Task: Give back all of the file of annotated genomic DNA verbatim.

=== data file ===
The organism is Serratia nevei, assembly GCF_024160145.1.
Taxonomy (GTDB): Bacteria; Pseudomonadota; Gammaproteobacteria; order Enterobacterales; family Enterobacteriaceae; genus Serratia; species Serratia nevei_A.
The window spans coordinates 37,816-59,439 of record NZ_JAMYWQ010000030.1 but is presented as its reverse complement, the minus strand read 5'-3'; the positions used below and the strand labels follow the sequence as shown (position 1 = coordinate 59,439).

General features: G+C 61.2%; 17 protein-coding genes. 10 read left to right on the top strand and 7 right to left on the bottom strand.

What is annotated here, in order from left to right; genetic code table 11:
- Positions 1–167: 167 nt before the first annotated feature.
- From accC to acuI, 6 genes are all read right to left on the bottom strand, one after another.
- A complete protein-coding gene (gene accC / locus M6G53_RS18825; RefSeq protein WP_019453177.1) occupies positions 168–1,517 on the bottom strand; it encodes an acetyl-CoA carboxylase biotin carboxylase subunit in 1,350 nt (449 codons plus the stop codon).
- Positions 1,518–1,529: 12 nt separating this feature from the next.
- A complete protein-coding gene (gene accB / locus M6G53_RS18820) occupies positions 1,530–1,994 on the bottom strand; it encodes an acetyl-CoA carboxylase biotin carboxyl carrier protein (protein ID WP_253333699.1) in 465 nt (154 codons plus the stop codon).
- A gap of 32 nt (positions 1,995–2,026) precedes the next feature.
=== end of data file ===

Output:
The organism is Serratia nevei, assembly GCF_024160145.1.
Taxonomy (GTDB): Bacteria; Pseudomonadota; Gammaproteobacteria; order Enterobacterales; family Enterobacteriaceae; genus Serratia; species Serratia nevei_A.
The window spans coordinates 37,816-59,439 of record NZ_JAMYWQ010000030.1 but is presented as its reverse complement, the minus strand read 5'-3'; the positions used below and the strand labels follow the sequence as shown (position 1 = coordinate 59,439).

General features: G+C 61.2%; 17 protein-coding genes. 10 read left to right on the top strand and 7 right to left on the bottom strand.

What is annotated here, in order from left to right; genetic code table 11:
- Positions 1–167: 167 nt before the first annotated feature.
- From accC to acuI, 6 genes are all read right to left on the bottom strand, one after another.
- A complete protein-coding gene (gene accC / locus M6G53_RS18825; RefSeq protein WP_019453177.1) occupies positions 168–1,517 on the bottom strand; it encodes an acetyl-CoA carboxylase biotin carboxylase subunit in 1,350 nt (449 codons plus the stop codon).
- Positions 1,518–1,529: 12 nt separating this feature from the next.
- A complete protein-coding gene (gene accB / locus M6G53_RS18820) occupies positions 1,530–1,994 on the bottom strand; it encodes an acetyl-CoA carboxylase biotin carboxyl carrier protein (protein ID WP_253333699.1) in 465 nt (154 codons plus the stop codon).
- A gap of 32 nt (positions 1,995–2,026) precedes the next feature.